Ikebana - Flower Arranging
While flower arrangement for many people in the West consists of symmetrically arranging flowering plants in a vase, Japanese Ikebana (literally 'flowers kept alive') is a lot more complex. There are many schools, of which the most popular are Ikenobo, Sogetsu and Ohara. There are also different styles depending on the school and the plants and vase used.
Rikka style, Ikenobo School
Moribana style, Ohara school
Ikenobo is the oldest school of ikebana, founded by Buddhist priest Ikenobo Senkei in the 15th century. He is thought to have created the rikka (standing flowers) style. This style was developed as a Buddhist expression of the beauty of nature, with seven branches representing hills, waterfalls, valleys and so on arranged in a formalised way. The present 45th-generation head of the school is Ikenobo Sen'ei. The school is based in the Rokkakudo temple in Kyoto, believed to have been started by Prince Shotoku. Among the priests and aristocrats, this style became more and more formalised until, in the late 17th century, the growing merchant class developed a simpler style, called seika or shoka. Shoka uses only three main branches, known as ten (heaven), chi (earth) and jin (man) and is designed to show the beauty of the plant itself. Another old form of ikebana is nageire, used in the tea ceremony.
The first of the modern schools was formed when Ohara Unshin broke from the Ikenobo school in the late 19th century. The Ohara school generally uses moribana (piled-up flowers) in a shallow, flat container. The school was started at a time when Western culture was heavily influential in Japan and the moribana style made good use of Western plants. But it was still a formal style. Influence from the artistic movements of the early 20th century led to the development of jiyuka (free-style) arrangement. Despite all the changes, ikebana was still only for the upper class.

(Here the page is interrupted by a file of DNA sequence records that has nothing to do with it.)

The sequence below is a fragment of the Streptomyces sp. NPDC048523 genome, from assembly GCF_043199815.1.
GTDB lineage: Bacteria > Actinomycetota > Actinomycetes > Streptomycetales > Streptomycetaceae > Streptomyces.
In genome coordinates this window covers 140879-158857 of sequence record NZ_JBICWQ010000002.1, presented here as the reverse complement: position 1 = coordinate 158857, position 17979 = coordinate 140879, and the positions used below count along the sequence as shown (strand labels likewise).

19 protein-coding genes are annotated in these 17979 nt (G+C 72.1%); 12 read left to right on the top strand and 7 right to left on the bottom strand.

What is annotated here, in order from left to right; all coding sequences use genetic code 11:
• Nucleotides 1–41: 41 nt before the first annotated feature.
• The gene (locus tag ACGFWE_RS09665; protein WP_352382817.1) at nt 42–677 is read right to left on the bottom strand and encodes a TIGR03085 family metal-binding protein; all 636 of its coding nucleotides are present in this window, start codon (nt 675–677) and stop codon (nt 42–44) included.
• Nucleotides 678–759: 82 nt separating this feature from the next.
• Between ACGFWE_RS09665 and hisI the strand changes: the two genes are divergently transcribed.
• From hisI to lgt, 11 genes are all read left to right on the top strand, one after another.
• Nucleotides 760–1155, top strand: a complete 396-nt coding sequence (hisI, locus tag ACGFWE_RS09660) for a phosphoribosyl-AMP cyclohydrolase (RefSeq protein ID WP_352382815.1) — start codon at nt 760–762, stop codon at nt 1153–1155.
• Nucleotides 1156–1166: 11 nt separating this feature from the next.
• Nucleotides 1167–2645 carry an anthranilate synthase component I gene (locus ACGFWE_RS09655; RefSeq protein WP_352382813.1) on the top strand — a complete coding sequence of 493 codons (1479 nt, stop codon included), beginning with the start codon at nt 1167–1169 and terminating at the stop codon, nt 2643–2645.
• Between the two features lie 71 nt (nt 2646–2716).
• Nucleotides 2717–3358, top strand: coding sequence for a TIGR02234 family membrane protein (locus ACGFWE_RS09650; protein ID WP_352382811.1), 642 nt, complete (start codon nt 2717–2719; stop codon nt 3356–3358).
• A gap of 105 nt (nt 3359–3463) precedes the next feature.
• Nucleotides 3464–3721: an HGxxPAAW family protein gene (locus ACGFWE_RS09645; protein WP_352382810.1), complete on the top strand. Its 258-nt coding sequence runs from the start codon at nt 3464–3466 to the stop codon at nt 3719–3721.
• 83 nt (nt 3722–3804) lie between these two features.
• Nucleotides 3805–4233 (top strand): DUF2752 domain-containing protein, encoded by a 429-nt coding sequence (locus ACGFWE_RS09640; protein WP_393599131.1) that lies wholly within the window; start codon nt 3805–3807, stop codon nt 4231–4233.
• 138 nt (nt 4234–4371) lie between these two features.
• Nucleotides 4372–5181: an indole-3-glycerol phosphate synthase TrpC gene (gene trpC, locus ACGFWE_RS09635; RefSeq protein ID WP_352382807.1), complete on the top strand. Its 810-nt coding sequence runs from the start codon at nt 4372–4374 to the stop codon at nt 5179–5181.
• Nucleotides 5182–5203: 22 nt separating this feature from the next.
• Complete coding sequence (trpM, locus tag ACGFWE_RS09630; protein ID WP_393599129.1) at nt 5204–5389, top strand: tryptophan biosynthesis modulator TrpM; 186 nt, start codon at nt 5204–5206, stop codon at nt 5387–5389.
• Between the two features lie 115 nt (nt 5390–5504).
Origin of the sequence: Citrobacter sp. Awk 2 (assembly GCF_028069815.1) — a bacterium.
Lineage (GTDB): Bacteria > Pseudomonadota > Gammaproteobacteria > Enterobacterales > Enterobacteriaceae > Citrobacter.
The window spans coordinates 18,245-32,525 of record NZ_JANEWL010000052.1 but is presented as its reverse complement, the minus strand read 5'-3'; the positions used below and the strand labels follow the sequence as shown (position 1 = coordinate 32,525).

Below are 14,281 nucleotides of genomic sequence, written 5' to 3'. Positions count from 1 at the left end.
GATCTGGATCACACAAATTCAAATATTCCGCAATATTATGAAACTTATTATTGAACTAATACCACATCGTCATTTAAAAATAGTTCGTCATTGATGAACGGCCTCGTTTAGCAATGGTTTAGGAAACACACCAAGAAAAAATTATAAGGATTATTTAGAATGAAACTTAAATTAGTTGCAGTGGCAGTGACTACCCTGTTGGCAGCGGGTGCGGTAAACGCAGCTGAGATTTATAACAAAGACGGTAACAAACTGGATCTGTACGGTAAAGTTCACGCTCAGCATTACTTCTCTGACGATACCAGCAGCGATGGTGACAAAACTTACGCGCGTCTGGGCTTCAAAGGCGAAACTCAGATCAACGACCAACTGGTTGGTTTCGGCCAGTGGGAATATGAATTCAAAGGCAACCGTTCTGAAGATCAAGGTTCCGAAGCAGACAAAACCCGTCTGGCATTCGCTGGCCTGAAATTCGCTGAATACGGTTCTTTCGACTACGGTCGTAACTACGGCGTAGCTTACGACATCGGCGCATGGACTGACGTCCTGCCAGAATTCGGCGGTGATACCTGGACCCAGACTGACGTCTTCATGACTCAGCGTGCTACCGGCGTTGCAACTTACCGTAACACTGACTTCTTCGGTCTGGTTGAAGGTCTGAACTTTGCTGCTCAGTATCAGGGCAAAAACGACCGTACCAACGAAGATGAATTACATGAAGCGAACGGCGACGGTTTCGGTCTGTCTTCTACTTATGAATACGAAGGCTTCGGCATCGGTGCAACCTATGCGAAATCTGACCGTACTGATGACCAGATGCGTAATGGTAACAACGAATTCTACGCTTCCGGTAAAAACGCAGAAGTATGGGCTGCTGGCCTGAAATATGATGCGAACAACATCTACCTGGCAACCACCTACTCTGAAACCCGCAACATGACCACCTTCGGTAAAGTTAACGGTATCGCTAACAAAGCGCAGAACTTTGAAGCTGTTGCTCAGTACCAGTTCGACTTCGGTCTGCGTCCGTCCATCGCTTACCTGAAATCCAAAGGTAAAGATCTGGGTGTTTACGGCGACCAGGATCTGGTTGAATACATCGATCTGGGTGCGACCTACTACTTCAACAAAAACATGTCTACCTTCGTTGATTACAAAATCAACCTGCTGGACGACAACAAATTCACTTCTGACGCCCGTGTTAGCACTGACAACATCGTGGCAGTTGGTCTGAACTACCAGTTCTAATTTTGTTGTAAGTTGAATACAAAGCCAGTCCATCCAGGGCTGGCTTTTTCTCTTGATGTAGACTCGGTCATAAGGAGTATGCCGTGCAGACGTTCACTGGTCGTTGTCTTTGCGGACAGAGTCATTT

In the 1930's and then more so in the postwar period, interest in ikebana became much more widespread. Ikebana schools opened which attracted people of all social classes. During the occupation, many wives of US servicemen took up the art and later helped it spread abroad. Led by Teshigahara Sofu, founder in 1927 of the Sogetsu school, zen-eibana or avant-garde ikebana introduced all kinds of new materials, such as plastic, plaster and steel.
Today, there are about 3,000 ikebana schools in Japan and thousands more around the world. The Ikenobo school alone has some 60,000 teachers worldwide. Ikebana is practised by about 15 million people in Japan, mostly young women.
Ikebana can be roughly divided into two styles - the moribana shallow vase style and the nageire tall vase style. The Sogetsu school uses a series of kakei (patterns) for each style so that even the beginner can quickly create their own arrangements. As an example, let's look at the moribana Basic Upright style.
Kakeizu for the arrangement shown on the left
(copyright Sogetsukai Foundation). The photo shows the frontal view as in the illustration.
The shushi are the three main branches - the shin (truth) branch, the soe (supporting) branch and the hikae (moderating) branch. The arrangement of these branches and the kenzan or spiked metal holder are drawn in a simple diagram, called a kakeizu. The kakeizu shows a frontal and overhead view of the arrangement. After examining the kakeizu, suitable branches or flowers are chosen for the shushi and trimmed if necessary. The stems are cut to correct lengths according to set formulae. The kenzan is placed in the vase and just covered with water. The sushi are fixed to the kenzan in order and according to the kakeizu. Jushi or short supplementary stems are added to support the shushi and give depth to the arrangement. Finally, the composition is examined and any finishing touches applied.